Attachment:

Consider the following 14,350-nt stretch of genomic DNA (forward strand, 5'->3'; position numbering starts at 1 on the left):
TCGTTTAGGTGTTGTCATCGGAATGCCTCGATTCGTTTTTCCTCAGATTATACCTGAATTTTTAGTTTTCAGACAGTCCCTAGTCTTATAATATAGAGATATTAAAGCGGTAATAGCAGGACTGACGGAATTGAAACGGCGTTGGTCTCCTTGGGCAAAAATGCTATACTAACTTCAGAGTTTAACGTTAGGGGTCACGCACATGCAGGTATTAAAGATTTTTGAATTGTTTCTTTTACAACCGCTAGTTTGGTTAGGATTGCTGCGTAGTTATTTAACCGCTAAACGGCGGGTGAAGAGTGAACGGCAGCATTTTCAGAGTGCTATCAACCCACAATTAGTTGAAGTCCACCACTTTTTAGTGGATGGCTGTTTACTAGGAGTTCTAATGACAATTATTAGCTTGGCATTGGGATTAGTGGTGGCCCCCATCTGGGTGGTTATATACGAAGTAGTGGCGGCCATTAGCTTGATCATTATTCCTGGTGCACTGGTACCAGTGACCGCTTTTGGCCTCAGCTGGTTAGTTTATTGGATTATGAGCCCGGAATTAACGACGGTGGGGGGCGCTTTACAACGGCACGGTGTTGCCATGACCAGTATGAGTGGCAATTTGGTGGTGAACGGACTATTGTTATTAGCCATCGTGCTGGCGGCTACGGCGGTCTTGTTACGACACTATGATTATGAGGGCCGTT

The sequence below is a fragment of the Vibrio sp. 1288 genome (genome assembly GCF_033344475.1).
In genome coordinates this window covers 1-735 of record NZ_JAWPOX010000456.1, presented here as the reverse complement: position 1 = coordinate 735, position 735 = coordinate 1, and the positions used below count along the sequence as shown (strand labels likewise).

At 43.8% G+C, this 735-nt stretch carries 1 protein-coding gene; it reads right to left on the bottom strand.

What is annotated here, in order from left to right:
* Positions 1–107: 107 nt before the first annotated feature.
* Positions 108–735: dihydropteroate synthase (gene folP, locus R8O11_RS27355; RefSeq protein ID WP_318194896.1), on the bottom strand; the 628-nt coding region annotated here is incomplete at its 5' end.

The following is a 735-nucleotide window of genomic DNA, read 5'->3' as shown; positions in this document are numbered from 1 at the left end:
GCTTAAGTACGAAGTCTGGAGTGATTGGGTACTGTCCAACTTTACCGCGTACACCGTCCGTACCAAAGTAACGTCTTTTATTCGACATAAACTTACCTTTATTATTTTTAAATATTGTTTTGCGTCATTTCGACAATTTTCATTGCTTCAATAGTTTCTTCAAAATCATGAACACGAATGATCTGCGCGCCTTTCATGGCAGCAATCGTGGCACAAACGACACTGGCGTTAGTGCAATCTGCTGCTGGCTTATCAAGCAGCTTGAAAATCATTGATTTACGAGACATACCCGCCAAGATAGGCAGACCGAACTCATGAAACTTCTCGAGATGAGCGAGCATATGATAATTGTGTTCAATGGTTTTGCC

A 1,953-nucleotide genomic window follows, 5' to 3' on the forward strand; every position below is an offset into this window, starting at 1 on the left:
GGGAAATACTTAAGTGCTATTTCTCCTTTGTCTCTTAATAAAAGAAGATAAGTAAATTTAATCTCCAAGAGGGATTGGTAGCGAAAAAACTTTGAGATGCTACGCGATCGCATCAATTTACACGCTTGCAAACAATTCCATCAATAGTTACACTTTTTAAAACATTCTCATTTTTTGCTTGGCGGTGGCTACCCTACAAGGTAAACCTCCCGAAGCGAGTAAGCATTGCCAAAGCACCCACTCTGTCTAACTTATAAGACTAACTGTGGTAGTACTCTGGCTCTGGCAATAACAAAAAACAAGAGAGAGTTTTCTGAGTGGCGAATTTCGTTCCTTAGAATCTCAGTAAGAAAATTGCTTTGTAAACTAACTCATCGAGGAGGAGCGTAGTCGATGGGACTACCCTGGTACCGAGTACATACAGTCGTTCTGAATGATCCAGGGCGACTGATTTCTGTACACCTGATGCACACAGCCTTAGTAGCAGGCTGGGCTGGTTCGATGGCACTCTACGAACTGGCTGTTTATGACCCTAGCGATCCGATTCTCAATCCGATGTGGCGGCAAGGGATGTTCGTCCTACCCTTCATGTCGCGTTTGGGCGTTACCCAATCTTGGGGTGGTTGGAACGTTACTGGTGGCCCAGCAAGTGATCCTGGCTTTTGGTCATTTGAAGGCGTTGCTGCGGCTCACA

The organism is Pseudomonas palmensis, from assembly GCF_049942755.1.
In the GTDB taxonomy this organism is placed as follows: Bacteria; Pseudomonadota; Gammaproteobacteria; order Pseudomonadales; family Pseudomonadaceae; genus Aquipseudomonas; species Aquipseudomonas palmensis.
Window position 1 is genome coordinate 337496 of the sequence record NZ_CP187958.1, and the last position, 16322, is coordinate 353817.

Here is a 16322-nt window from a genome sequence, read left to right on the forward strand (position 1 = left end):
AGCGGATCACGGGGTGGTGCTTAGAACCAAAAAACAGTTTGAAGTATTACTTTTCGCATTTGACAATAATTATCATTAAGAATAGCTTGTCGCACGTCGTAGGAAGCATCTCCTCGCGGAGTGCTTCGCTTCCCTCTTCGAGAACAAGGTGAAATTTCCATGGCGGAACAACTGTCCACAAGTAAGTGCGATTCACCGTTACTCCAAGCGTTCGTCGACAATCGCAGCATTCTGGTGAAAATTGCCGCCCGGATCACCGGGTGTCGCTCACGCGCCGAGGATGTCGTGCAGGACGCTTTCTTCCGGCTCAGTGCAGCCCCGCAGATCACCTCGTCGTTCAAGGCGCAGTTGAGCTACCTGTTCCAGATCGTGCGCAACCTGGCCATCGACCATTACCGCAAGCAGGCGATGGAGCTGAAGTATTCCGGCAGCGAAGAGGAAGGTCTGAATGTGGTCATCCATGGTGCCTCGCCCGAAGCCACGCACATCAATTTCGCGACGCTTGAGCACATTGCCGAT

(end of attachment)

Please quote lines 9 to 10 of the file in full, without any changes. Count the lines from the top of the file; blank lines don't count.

The following is a 735-nucleotide window of genomic DNA, read 5'->3' as shown; positions in this document are numbered from 1 at the left end:
GCTTAAGTACGAAGTCTGGAGTGATTGGGTACTGTCCAACTTTACCGCGTACACCGTCCGTACCAAAGTAACGTCTTTTATTCGACATAAACTTACCTTTATTATTTTTAAATATTGTTTTGCGTCATTTCGACAATTTTCATTGCTTCAATAGTTTCTTCAAAATCATGAACACGAATGATCTGCGCGCCTTTCATGGCAGCAATCGTGGCACAAACGACACTGGCGTTAGTGCAATCTGCTGCTGGCTTATCAAGCAGCTTGAAAATCATTGATTTACGAGACATACCCGCCAAGATAGGCAGACCGAACTCATGAAACTTCTCGAGATGAGCGAGCATATGATAATTGTGTTCAATGGTTTTGCC